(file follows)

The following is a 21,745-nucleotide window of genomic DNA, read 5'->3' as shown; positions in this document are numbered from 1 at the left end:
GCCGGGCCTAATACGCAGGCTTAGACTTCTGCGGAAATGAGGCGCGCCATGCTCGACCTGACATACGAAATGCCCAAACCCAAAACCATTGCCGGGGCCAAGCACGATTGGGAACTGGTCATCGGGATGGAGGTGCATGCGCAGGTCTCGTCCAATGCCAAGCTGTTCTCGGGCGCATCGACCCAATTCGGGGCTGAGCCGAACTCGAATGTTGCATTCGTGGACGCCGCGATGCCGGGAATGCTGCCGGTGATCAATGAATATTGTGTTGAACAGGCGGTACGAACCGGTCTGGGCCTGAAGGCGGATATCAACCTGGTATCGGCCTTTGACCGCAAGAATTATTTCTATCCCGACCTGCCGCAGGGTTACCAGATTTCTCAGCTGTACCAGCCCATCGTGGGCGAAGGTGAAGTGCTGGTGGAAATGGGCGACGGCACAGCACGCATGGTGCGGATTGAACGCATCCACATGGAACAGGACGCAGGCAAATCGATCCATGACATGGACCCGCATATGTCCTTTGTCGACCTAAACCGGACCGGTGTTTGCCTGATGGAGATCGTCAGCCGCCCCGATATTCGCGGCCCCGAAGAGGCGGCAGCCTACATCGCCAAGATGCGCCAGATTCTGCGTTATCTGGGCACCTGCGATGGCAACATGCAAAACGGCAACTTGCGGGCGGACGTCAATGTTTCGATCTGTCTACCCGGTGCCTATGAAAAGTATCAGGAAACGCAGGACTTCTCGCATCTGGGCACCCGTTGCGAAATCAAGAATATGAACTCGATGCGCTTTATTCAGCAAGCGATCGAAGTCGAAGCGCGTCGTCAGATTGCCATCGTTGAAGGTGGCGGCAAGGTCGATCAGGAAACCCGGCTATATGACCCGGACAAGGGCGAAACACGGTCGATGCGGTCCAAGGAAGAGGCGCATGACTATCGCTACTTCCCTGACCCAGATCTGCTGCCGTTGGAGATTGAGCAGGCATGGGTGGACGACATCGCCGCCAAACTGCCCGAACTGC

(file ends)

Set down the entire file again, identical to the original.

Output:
The following is a 21,745-nucleotide window of genomic DNA, read 5'->3' as shown; positions in this document are numbered from 1 at the left end:
GCCGGGCCTAATACGCAGGCTTAGACTTCTGCGGAAATGAGGCGCGCCATGCTCGACCTGACATACGAAATGCCCAAACCCAAAACCATTGCCGGGGCCAAGCACGATTGGGAACTGGTCATCGGGATGGAGGTGCATGCGCAGGTCTCGTCCAATGCCAAGCTGTTCTCGGGCGCATCGACCCAATTCGGGGCTGAGCCGAACTCGAATGTTGCATTCGTGGACGCCGCGATGCCGGGAATGCTGCCGGTGATCAATGAATATTGTGTTGAACAGGCGGTACGAACCGGTCTGGGCCTGAAGGCGGATATCAACCTGGTATCGGCCTTTGACCGCAAGAATTATTTCTATCCCGACCTGCCGCAGGGTTACCAGATTTCTCAGCTGTACCAGCCCATCGTGGGCGAAGGTGAAGTGCTGGTGGAAATGGGCGACGGCACAGCACGCATGGTGCGGATTGAACGCATCCACATGGAACAGGACGCAGGCAAATCGATCCATGACATGGACCCGCATATGTCCTTTGTCGACCTAAACCGGACCGGTGTTTGCCTGATGGAGATCGTCAGCCGCCCCGATATTCGCGGCCCCGAAGAGGCGGCAGCCTACATCGCCAAGATGCGCCAGATTCTGCGTTATCTGGGCACCTGCGATGGCAACATGCAAAACGGCAACTTGCGGGCGGACGTCAATGTTTCGATCTGTCTACCCGGTGCCTATGAAAAGTATCAGGAAACGCAGGACTTCTCGCATCTGGGCACCCGTTGCGAAATCAAGAATATGAACTCGATGCGCTTTATTCAGCAAGCGATCGAAGTCGAAGCGCGTCGTCAGATTGCCATCGTTGAAGGTGGCGGCAAGGTCGATCAGGAAACCCGGCTATATGACCCGGACAAGGGCGAAACACGGTCGATGCGGTCCAAGGAAGAGGCGCATGACTATCGCTACTTCCCTGACCCAGATCTGCTGCCGTTGGAGATTGAGCAGGCATGGGTGGACGACATCGCCGCCAAACTGCCCGAACTGC